Monday, February 18, 2008

Homiletics vs. the Gospel

CWN points us to this drooling babble from Greeley:

The story of the Transfiguration of Jesus in today's gospel in one of the stranger stories in any of the Gospels. Evidently Jesus had a powerful "religious experience" at some point in his public life, an experience which had a profound effect on him and on the apostles who were with him. As the story of this experience was related among the early Christians it took on a heavy overlay of theological symbolism. In the context of St. Matthew's Gospel it becomes a turning point in Jesus' life, an experience in which he saw that he must go to Jerusalem and suffer and die while he was there. Since Jesus was human he was fated to die just as all of us are fated to die. In his death, however, there would be something more. Since God was present in Jesus in a special way, God would also go down into the valley of death to show us how great was his love for us, to assure us that He would be with us at the time of our own deaths, and how all of us should face death. The manner of Jesus' death was not fated. He could have declined to go to Jerusalem without sin. Yet he came to see that he had to go there and so he did.

And goes on to make a point that (sadly) I've had to make to my children:

There was a time when Catholics could come to the Eucharist with the understanding that what took place was intended to deepen their Christian faith. Of course, fewer than a third of Catholics regularly attend Sunday Mass these days, yet those that do show up have to coach themselves and their loved ones not to pay attention to the twink in the pulpit, precisely because he's out to take something important away from them.

It's interesting to speculate that one reason only 1/3rd of Catholics bother to show up for Mass may be precisely because of Greeley-isms, no?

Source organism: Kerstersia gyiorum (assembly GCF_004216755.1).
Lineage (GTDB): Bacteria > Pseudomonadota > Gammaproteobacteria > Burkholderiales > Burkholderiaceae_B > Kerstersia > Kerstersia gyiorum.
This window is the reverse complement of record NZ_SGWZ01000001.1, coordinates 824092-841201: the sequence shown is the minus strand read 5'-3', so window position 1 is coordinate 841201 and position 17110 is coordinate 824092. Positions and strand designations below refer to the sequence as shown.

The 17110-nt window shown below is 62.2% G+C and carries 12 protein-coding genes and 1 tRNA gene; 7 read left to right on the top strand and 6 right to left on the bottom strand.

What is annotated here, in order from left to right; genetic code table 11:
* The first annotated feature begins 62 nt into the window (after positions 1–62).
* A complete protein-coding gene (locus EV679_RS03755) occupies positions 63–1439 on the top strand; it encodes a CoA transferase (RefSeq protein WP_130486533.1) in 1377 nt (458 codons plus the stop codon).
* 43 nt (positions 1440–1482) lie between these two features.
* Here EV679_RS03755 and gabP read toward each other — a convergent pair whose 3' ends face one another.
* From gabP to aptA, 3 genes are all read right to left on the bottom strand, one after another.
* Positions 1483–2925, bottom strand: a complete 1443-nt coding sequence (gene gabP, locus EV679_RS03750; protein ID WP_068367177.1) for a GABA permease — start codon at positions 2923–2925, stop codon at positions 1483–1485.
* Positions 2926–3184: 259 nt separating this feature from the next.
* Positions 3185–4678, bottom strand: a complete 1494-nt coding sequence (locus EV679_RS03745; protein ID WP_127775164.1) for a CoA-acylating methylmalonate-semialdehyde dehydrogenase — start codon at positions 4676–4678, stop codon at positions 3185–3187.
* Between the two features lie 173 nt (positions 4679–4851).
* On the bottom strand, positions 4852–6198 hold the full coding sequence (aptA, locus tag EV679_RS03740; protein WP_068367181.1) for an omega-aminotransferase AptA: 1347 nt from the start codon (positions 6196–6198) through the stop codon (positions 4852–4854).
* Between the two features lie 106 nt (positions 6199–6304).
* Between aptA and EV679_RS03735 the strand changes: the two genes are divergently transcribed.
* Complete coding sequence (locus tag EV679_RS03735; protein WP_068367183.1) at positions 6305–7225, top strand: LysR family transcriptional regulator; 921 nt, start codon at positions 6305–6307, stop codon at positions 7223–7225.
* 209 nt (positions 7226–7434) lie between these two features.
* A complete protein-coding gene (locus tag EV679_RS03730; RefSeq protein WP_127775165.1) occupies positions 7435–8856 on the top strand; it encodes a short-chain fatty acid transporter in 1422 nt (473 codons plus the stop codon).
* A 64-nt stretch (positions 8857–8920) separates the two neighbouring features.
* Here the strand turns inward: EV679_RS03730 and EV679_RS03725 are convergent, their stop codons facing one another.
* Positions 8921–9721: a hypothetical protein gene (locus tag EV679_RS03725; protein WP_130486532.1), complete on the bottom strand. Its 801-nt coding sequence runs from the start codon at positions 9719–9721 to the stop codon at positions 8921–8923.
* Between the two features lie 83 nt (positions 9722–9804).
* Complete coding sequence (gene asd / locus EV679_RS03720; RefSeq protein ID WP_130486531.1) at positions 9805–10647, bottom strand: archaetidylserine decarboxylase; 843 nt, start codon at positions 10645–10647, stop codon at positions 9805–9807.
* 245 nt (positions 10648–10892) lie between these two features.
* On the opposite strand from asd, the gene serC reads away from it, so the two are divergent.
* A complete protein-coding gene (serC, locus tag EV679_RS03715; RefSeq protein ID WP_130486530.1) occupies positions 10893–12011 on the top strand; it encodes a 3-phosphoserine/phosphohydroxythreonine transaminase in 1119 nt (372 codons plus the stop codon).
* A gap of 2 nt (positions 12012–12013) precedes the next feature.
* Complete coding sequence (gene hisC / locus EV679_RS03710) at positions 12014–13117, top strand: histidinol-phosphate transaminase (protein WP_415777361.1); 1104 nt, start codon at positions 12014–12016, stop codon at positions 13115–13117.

Why bother if what you get is this crap? What's the point of dropping dollars into THAT pot?

Only yesterday, I listened as a local priest 'ran off the tracks' in his homily, making comparisons which were egregiously inane while covering his silliness by quoting a prominent theologian who was quite orthodox.

2 comments:

John Foust said...

When he said "twink", which of these definitions did he mean?

mickey said...

Dad, cool post.
During the Gospel yesterday I looked over at my 7 year old. (turned 7 Saturday), he looked back at me, and he got my message.
PAY ATTENTION.
Later yesterday, I quizzed him on the Gospel. He got an A. That particular gospel has a lot of color and descriptiveness that will get noticed by a boy who knows he's supposed to listen.
Jesus face shining like the sun, and his clothes becoming pure white etc.
Today when I arrived home from work, I held my boy down and tickle-tortured him, until he reviewed his Religion class lesson from today. He passed again.
Fortunately for us, we have an Old School priest at our parish, and it's strictly business.
Oh BTW, our church has a side altar (the old Baptismal grotto) that is currently a shrine and honor to our troops. Each mass we raise our right hands to the assembled pics and book of remembrance and honor those serving America proudly.
My oldest nephew is on his second tour in Iraq (USMC-purple heart Vet)24 years old. Our priest is awesome, and a-political.